In order to try and bring some order to the conversation, we have brought together some of the most referenced blog posts and news stories in chronological order.

Part one took us from the announcement of the EC’s in-depth investigation up to the eve of the communication of the EC’s Statement of Objections.

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EC investigation of Oracle-Sun enters the endgame
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Oracle’s proposed acquisition of Sun Microsystems looks set for approval by the European Commission after the competition commission welcomed commitments from Oracle related to the future development and licensing of the open source MySQL database.

The EC has until January 27, 2010, to reach a final decision however it appears that significant progress has been made following hearings in Brussels last week where Oracle made its case for approving the acquisition and opponents including SAP, Microsoft and Monty Program AB argued against the proposed acquisition.

Oracle has published a list of ten commitments that it is prepared to make to assuage the EC’s concerns over the future of MySQL, which were quickly and enthusiastically welcomed by the European

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The case against the case against Oracle-MySQL
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Matt Asay is right, in my opinion, to point out the inherent bias in the case Monty Widenius et al have made against Oracle’s potential ownership of MySQL. I would go further, however, in stating that the case being made against Oracle is flawed by the fact that it is so self-serving. For instance:

  • I previously noted that the Widenius/Mueller case against Oracle owning Sun/MySQL is entirely dependent on the theory that Oracle will not invest in the ongoing development of MySQL, which is something it has publicly committed to doing.
  • The case against Oracle owning Sun is also based on the theory that
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451 Group survey highlights user concerns over Oracle’s proposed ownership of MySQL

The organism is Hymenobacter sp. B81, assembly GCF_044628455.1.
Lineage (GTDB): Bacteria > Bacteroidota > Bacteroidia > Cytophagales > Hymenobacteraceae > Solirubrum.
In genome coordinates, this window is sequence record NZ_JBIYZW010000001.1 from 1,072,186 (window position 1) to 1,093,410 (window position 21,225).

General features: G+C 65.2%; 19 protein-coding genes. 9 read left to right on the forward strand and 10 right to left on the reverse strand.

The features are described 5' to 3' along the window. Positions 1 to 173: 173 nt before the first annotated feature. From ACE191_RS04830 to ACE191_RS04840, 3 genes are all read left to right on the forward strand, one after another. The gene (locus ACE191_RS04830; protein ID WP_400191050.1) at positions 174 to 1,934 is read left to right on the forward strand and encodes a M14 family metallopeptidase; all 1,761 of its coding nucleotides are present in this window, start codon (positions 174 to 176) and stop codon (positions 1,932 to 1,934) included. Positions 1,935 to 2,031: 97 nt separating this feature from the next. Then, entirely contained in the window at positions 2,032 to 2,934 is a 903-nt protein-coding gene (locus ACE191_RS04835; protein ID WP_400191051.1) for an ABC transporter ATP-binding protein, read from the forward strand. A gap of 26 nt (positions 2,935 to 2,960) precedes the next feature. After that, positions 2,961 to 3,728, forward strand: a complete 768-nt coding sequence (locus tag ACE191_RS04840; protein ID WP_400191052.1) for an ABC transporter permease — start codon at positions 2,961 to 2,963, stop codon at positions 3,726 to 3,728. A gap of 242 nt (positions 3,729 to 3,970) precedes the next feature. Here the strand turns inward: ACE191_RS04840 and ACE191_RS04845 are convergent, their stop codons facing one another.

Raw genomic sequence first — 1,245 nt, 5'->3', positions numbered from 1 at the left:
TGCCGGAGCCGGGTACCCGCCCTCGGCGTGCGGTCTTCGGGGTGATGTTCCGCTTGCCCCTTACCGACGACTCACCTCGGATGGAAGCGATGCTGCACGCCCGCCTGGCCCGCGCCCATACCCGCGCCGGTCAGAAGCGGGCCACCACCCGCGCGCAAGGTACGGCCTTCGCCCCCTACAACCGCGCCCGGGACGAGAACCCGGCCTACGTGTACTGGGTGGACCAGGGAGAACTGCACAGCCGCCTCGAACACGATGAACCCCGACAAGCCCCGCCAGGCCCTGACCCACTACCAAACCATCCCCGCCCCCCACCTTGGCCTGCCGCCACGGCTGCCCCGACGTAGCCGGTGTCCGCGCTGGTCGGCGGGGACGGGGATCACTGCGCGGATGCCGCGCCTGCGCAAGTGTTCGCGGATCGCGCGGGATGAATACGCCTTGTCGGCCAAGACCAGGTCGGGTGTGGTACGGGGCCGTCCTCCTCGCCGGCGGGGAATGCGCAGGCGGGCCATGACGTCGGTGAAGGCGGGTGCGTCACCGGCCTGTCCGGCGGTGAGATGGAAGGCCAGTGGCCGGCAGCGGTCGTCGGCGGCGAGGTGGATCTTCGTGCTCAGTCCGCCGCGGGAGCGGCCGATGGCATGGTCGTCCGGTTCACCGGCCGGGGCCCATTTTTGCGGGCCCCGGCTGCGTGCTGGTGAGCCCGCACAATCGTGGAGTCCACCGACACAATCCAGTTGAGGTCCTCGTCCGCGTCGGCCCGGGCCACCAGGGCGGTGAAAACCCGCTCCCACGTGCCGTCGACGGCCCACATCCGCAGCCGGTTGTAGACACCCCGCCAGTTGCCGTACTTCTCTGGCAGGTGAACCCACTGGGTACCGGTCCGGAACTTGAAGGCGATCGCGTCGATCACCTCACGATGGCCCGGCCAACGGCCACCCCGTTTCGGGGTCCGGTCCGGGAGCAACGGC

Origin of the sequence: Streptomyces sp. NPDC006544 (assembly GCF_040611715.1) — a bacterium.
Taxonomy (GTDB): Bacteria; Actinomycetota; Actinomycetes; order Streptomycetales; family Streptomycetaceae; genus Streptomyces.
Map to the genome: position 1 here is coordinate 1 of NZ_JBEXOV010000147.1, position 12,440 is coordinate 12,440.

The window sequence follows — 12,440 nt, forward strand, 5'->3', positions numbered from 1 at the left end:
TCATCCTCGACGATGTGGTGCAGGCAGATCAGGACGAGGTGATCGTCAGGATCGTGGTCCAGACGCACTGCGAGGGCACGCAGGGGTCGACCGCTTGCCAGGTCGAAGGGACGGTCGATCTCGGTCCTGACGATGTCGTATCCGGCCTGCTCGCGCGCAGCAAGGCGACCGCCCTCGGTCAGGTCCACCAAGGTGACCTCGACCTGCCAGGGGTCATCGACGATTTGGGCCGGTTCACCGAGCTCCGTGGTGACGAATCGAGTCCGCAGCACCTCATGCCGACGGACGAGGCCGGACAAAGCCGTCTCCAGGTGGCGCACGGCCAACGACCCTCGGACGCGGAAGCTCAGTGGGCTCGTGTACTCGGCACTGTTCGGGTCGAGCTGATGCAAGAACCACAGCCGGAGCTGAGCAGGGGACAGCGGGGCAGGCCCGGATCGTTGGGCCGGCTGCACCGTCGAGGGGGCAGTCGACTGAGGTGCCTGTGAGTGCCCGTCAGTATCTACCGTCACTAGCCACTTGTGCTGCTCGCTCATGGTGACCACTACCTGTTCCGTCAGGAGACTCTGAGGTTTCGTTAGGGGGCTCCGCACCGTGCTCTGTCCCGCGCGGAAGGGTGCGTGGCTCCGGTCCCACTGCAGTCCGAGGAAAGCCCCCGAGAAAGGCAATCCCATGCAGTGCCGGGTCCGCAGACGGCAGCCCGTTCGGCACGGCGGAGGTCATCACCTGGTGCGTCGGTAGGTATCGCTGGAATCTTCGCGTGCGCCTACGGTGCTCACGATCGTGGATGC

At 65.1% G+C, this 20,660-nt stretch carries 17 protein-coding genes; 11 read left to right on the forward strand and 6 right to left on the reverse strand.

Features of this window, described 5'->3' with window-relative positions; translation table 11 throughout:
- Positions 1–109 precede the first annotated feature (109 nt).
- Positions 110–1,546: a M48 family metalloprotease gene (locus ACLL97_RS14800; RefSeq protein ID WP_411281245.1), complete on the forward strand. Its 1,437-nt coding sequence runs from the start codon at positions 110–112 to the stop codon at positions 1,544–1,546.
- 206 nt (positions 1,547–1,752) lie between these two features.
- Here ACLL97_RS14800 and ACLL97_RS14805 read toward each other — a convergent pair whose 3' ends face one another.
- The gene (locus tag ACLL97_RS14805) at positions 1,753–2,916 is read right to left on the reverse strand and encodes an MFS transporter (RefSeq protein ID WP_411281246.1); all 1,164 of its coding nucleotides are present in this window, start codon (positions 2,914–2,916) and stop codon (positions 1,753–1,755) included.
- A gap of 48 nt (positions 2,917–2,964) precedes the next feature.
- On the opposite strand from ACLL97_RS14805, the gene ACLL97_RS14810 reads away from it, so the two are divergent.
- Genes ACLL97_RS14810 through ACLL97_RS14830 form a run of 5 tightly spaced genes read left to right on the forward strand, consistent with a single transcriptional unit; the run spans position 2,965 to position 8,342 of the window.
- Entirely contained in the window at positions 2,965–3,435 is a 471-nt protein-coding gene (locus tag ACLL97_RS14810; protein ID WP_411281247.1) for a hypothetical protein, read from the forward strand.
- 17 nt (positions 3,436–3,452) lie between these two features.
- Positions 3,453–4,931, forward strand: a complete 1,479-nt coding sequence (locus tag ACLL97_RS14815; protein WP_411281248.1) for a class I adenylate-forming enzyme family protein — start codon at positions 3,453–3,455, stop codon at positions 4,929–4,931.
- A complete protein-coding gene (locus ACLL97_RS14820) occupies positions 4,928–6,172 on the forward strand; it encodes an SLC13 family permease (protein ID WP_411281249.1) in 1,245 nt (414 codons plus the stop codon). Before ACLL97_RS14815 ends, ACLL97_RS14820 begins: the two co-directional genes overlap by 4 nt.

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Everyone seems to have an opinion about whether Oracle should be allowed to acquire the MySQL database along with Sun Microsystems including former MySQL/Sun executives, developers, rivals, partners, analysts, journalists, the Department of Justice and even US Senators. What do open source software users think?

We asked the members of the “CAOS user community”* to tell what they thought of the proposed deal, as well as share some details on current database usage. The results have been published in the form of a 451 Group report (subscribers only) but here’s some of the headline figures:

  • The use of MySQL is expected to decline from 82.1% of the 347 respondents today as 78.7% expect to be using it in 2011, declining to 72.3% 2014.
  • The proposed
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Oracle-Sun: Statements and observations
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I’ve been trying to dig a bit deeper into the European Commission’s investigation of Oracle’s proposed acquisition of Sun Microsystems, to look beyond the received wisdom about the EC’s concerns about the deal.

We know they revolve around the open source MySQL database, the European Commission has said that much. But the Statement of Objections weighs in at 155 pages, and even those that have read it admit to being confused by it. Meanwhile some of the most vocal parties in the public debate have vested interests in encouraging opinions for or against the deal.

Without knowing precisely what the European Commission wants to achieve it is impossible to come to any conclusions about the investigation. However,

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Showing entries 1 to 10 of 26 10 Older Entries